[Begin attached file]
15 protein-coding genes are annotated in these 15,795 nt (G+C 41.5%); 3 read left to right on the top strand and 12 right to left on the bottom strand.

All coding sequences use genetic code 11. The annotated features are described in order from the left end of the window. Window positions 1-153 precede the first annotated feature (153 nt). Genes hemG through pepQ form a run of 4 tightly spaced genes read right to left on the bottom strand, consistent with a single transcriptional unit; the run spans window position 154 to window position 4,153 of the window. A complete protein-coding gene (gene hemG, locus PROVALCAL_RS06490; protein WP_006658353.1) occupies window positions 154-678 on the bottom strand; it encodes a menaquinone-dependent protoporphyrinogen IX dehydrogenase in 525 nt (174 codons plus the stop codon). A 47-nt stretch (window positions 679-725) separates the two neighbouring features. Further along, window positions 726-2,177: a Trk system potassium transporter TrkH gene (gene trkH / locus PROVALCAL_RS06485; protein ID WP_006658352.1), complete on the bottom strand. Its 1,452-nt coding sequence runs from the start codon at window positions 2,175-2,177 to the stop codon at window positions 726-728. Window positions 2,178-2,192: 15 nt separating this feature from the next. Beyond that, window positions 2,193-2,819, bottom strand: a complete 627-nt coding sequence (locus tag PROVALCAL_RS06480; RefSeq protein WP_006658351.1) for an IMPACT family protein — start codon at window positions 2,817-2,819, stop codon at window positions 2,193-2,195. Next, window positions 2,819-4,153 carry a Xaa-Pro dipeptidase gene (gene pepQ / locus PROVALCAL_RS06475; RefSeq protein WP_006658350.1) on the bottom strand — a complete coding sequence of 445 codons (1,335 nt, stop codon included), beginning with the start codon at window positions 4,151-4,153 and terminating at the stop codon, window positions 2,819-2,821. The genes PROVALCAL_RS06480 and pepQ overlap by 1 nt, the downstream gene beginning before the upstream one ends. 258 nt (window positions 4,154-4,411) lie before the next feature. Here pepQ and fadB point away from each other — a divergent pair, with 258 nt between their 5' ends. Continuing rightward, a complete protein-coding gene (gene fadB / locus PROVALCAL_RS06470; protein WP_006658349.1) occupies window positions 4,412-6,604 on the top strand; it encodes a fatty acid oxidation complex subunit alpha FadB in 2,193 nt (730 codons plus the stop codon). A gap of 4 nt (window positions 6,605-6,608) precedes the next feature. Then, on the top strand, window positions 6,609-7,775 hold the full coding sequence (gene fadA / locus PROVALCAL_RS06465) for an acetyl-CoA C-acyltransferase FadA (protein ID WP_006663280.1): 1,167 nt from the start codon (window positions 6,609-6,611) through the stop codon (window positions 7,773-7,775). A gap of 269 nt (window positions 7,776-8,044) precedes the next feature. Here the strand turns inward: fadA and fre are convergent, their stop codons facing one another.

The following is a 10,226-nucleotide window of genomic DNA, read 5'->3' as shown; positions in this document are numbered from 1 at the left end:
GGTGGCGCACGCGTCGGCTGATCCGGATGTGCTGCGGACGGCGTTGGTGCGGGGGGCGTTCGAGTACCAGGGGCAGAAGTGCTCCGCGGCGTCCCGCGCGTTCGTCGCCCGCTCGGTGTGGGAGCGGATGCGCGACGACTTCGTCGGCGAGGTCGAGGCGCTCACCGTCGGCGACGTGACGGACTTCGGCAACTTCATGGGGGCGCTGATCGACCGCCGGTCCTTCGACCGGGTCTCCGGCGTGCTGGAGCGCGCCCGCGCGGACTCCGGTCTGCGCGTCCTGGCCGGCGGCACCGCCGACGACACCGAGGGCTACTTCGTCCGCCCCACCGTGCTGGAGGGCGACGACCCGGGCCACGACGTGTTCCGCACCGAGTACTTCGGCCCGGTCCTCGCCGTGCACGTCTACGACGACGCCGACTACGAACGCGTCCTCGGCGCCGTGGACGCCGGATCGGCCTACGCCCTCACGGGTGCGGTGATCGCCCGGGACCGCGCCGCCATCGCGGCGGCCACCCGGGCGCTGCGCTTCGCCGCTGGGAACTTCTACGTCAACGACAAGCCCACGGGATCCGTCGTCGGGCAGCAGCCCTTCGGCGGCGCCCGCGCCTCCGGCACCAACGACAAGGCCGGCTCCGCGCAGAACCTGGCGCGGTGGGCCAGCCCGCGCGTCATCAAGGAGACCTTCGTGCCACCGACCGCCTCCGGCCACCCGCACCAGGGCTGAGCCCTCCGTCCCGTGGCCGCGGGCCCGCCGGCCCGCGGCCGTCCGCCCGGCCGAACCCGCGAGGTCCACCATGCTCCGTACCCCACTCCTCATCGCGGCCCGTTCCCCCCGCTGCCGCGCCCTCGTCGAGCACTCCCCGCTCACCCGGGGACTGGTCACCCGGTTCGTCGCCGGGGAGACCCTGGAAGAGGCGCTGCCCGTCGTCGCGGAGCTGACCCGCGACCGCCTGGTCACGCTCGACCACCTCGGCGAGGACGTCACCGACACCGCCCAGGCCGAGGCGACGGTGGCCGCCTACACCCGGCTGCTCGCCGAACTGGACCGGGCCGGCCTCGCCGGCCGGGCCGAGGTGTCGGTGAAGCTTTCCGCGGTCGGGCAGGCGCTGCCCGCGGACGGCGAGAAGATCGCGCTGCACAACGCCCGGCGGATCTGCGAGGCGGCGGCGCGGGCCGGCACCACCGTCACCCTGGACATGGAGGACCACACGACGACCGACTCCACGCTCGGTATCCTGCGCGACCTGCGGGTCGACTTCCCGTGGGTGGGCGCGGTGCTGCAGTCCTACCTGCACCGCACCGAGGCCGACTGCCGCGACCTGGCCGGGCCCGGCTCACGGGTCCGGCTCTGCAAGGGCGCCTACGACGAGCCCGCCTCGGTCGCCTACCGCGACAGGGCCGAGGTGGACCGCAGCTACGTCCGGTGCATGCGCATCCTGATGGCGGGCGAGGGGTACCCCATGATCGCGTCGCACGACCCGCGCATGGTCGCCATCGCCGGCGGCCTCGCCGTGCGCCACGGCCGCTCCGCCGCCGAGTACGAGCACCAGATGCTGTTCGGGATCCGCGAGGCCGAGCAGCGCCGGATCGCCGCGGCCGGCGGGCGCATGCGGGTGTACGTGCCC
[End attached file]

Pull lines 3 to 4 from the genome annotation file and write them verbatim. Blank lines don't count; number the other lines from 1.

The following is a 10,226-nucleotide window of genomic DNA, read 5'->3' as shown; positions in this document are numbered from 1 at the left end:
GGTGGCGCACGCGTCGGCTGATCCGGATGTGCTGCGGACGGCGTTGGTGCGGGGGGCGTTCGAGTACCAGGGGCAGAAGTGCTCCGCGGCGTCCCGCGCGTTCGTCGCCCGCTCGGTGTGGGAGCGGATGCGCGACGACTTCGTCGGCGAGGTCGAGGCGCTCACCGTCGGCGACGTGACGGACTTCGGCAACTTCATGGGGGCGCTGATCGACCGCCGGTCCTTCGACCGGGTCTCCGGCGTGCTGGAGCGCGCCCGCGCGGACTCCGGTCTGCGCGTCCTGGCCGGCGGCACCGCCGACGACACCGAGGGCTACTTCGTCCGCCCCACCGTGCTGGAGGGCGACGACCCGGGCCACGACGTGTTCCGCACCGAGTACTTCGGCCCGGTCCTCGCCGTGCACGTCTACGACGACGCCGACTACGAACGCGTCCTCGGCGCCGTGGACGCCGGATCGGCCTACGCCCTCACGGGTGCGGTGATCGCCCGGGACCGCGCCGCCATCGCGGCGGCCACCCGGGCGCTGCGCTTCGCCGCTGGGAACTTCTACGTCAACGACAAGCCCACGGGATCCGTCGTCGGGCAGCAGCCCTTCGGCGGCGCCCGCGCCTCCGGCACCAACGACAAGGCCGGCTCCGCGCAGAACCTGGCGCGGTGGGCCAGCCCGCGCGTCATCAAGGAGACCTTCGTGCCACCGACCGCCTCCGGCCACCCGCACCAGGGCTGAGCCCTCCGTCCCGTGGCCGCGGGCCCGCCGGCCCGCGGCCGTCCGCCCGGCCGAACCCGCGAGGTCCACCATGCTCCGTACCCCACTCCTCATCGCGGCCCGTTCCCCCCGCTGCCGCGCCCTCGTCGAGCACTCCCCGCTCACCCGGGGACTGGTCACCCGGTTCGTCGCCGGGGAGACCCTGGAAGAGGCGCTGCCCGTCGTCGCGGAGCTGACCCGCGACCGCCTGGTCACGCTCGACCACCTCGGCGAGGACGTCACCGACACCGCCCAGGCCGAGGCGACGGTGGCCGCCTACACCCGGCTGCTCGCCGAACTGGACCGGGCCGGCCTCGCCGGCCGGGCCGAGGTGTCGGTGAAGCTTTCCGCGGTCGGGCAGGCGCTGCCCGCGGACGGCGAGAAGATCGCGCTGCACAACGCCCGGCGGATCTGCGAGGCGGCGGCGCGGGCCGGCACCACCGTCACCCTGGACATGGAGGACCACACGACGACCGACTCCACGCTCGGTATCCTGCGCGACCTGCGGGTCGACTTCCCGTGGGTGGGCGCGGTGCTGCAGTCCTACCTGCACCGCACCGAGGCCGACTGCCGCGACCTGGCCGGGCCCGGCTCACGGGTCCGGCTCTGCAAGGGCGCCTACGACGAGCCCGCCTCGGTCGCCTACCGCGACAGGGCCGAGGTGGACCGCAGCTACGTCCGGTGCATGCGCATCCTGATGGCGGGCGAGGGGTACCCCATGATCGCGTCGCACGACCCGCGCATGGTCGCCATCGCCGGCGGCCTCGCCGTGCGCCACGGCCGCTCCGCCGCCGAGTACGAGCACCAGATGCTGTTCGGGATCCGCGAGGCCGAGCAGCGCCGGATCGCCGCGGCCGGCGGGCGCATGCGGGTGTACGTGCCC